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Will AI replace jobs? 9 job types that might be affected

These nine job types -- including administrative, customer service and teaching -- might be replaced, augmented or improved by the latest artificial intelligence wave.

Automation fears have long haunted the future of work. Generative AI is now the latest technology to inspire fear and optimism.

AI will augment jobs in the future. But the argument could be made that job augmentation for some means job replacement for others. For example, if a worker's job is made 10 times easier, the positions created to support that job might become unnecessary.

A June 2023 McKinsey report stated that generative AI (GenAI) would automate 60% to 70% of employee workloads.

AI is already replacing jobs, responsible for nearly 4,000 cuts made in May 2023, according to data from Challenger, Gray & Christmas Inc. OpenAI -- the company that created ChatGPT -- estimated 80% of the U.S. workforce would have at least 10% of their jobs affected by large language models (LLMs).

Examples of AI job replacement

One recent case of AI job replacement came when a writer at a tech startup was let go without explanation, but later found references to her as "Olivia/ChatGPT" on the work Slack channel. She also found communications from her managers about how ChatGPT was cheaper than using a writer. So, while there was no official explanation for the job loss, the signs pointed to AI.

The Writers Guild of America also went on strike, saying they wanted more regulation of AI in addition to higher wages and more residuals from streaming platforms.

GenAI might also disproportionately affect the jobs of women, according to a recent study from the Frank Hawkins Kenan Institute of Private Enterprise. Approximately 79% of working women have positions that are susceptible to automation versus 58% of working men.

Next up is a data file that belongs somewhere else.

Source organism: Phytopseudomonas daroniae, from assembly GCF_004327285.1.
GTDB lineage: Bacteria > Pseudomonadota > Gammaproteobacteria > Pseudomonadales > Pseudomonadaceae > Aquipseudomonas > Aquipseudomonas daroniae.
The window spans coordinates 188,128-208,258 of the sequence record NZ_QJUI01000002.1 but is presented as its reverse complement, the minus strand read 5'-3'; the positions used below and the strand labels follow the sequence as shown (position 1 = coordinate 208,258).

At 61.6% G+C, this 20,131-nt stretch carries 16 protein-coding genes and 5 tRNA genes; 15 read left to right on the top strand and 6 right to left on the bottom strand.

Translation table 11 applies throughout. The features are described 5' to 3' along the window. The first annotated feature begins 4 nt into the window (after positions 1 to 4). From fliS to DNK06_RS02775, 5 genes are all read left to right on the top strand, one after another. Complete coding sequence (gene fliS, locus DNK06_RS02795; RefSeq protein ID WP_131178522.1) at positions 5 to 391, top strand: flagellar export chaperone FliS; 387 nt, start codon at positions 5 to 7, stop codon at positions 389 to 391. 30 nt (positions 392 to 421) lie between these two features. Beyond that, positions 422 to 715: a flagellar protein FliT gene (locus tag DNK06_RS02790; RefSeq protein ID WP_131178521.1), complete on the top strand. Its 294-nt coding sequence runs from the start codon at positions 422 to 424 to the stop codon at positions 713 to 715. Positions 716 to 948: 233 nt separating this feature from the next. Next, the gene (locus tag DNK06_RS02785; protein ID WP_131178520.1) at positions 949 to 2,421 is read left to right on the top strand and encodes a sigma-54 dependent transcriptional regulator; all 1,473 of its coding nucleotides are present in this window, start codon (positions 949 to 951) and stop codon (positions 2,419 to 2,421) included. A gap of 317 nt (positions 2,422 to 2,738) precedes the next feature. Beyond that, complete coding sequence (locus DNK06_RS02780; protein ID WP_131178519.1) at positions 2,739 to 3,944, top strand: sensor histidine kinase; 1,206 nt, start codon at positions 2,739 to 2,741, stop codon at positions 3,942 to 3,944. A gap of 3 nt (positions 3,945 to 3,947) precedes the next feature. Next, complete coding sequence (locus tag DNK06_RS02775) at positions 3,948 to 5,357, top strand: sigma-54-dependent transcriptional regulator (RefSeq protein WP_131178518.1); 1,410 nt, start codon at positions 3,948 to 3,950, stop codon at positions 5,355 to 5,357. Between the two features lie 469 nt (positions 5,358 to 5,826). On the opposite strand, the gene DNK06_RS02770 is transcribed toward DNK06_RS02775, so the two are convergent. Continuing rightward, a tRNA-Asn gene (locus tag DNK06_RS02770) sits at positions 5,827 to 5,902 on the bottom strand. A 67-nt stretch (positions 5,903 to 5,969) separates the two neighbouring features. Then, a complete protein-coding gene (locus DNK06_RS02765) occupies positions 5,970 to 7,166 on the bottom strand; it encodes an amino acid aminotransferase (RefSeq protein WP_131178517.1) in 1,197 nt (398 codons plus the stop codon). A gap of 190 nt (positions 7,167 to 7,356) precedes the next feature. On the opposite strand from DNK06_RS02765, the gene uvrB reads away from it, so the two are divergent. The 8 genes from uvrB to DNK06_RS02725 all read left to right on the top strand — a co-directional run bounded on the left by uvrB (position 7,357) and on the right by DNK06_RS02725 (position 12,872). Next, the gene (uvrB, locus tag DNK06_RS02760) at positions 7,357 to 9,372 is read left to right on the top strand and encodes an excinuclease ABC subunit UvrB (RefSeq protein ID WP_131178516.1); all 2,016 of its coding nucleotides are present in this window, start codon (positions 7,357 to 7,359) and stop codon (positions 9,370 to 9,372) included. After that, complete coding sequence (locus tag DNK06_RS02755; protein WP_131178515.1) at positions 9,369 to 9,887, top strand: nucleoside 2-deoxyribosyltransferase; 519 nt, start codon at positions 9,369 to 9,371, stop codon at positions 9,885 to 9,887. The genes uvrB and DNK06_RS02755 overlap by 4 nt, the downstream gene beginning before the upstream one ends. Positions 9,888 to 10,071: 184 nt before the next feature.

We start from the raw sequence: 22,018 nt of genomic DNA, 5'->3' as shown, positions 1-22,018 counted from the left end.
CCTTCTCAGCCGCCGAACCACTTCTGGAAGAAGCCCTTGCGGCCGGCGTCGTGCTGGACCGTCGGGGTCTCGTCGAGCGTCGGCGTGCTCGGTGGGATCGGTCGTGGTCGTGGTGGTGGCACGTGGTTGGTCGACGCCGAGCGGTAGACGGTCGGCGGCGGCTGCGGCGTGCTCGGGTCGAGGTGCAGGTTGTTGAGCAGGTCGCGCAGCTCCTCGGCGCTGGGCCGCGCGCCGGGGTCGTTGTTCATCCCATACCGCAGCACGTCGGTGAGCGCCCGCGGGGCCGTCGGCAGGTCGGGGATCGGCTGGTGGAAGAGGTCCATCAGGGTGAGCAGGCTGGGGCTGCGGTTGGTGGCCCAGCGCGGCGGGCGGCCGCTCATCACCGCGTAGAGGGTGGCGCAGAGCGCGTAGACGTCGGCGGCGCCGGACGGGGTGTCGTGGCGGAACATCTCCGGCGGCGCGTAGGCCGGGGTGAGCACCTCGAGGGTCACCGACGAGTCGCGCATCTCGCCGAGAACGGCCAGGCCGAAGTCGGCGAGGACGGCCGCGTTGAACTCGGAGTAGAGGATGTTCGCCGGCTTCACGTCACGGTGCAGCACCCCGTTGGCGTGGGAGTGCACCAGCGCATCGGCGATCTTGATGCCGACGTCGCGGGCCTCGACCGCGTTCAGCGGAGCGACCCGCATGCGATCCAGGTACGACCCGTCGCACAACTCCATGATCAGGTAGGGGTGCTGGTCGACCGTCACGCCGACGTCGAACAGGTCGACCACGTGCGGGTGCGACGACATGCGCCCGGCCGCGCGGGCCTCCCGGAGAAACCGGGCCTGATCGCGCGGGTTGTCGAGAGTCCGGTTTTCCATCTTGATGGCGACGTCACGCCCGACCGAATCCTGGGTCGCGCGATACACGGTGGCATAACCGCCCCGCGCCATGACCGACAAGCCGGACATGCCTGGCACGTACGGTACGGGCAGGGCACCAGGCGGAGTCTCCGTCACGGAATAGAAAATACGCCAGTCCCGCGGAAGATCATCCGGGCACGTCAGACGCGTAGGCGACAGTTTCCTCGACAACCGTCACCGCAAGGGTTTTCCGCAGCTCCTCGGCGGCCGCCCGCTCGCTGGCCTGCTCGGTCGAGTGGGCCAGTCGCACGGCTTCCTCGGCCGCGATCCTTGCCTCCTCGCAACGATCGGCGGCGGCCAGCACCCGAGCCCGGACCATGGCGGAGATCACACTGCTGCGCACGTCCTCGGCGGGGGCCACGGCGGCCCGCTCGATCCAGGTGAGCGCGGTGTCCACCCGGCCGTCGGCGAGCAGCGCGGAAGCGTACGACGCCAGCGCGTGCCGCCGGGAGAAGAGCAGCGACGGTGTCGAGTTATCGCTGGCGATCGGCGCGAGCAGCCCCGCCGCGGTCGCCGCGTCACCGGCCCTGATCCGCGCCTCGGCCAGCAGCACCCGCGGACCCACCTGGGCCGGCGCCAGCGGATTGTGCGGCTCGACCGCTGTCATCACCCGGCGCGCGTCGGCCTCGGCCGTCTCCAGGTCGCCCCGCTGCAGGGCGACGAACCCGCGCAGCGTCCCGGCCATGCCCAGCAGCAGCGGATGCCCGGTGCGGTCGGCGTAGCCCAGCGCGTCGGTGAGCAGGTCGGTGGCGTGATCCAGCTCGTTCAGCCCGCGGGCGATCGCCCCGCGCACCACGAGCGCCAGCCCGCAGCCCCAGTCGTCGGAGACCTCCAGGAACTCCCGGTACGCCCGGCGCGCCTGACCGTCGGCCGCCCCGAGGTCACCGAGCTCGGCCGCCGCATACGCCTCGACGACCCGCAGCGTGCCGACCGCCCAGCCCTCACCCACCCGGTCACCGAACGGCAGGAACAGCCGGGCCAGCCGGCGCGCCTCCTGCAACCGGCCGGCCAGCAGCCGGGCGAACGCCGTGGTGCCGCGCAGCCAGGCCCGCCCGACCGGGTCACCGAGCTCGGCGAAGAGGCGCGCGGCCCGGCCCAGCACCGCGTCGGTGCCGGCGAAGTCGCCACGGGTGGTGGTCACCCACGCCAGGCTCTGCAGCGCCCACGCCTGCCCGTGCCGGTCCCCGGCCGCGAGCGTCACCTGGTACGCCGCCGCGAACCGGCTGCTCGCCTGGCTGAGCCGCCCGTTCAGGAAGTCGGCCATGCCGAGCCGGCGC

In past automation-fueled labor fears, machines would automate tedious, repetitive work. GenAI is different in that it automates creative tasks such as writing, coding and even music making. For example, musician Paul McCartney used AI to partially generate his late bandmate John Lennon's voice to create a posthumous Beatles song. In this case, mimicking a voice worked to the musician's benefit, but that might not always be the case.

Other ways AI could affect jobs

Job replacement isn't the only effect AI could have on work. The positive angle is human-machine cooperation. AI will help people improve their work experience by automating rote, repetitive tasks. The technology will maximize the "goods" of work while minimizing the "bads." This may contribute to a surge in AI jobs and increased demand for AI skills.

AI needs a lot of human feedback. For example, LLMs train using a process called reinforcement learning from human feedback where people fine tune models by repeatedly ranking outputs from best to worst. A May 2023 paper also describes the phenomenon of model collapse, which states that LLMs malfunction without a connection to human-produced data sets.

There's also a another angle -- that workers will collaborate with AI, but it will stunt their productivity. For example, a generative AI chatbot might create an overabundance of low-quality content. Editors would then need to write additional content to flesh out the articles, pushing the search for unique sources of information lower on their list of priorities.

Jobs most affected by AI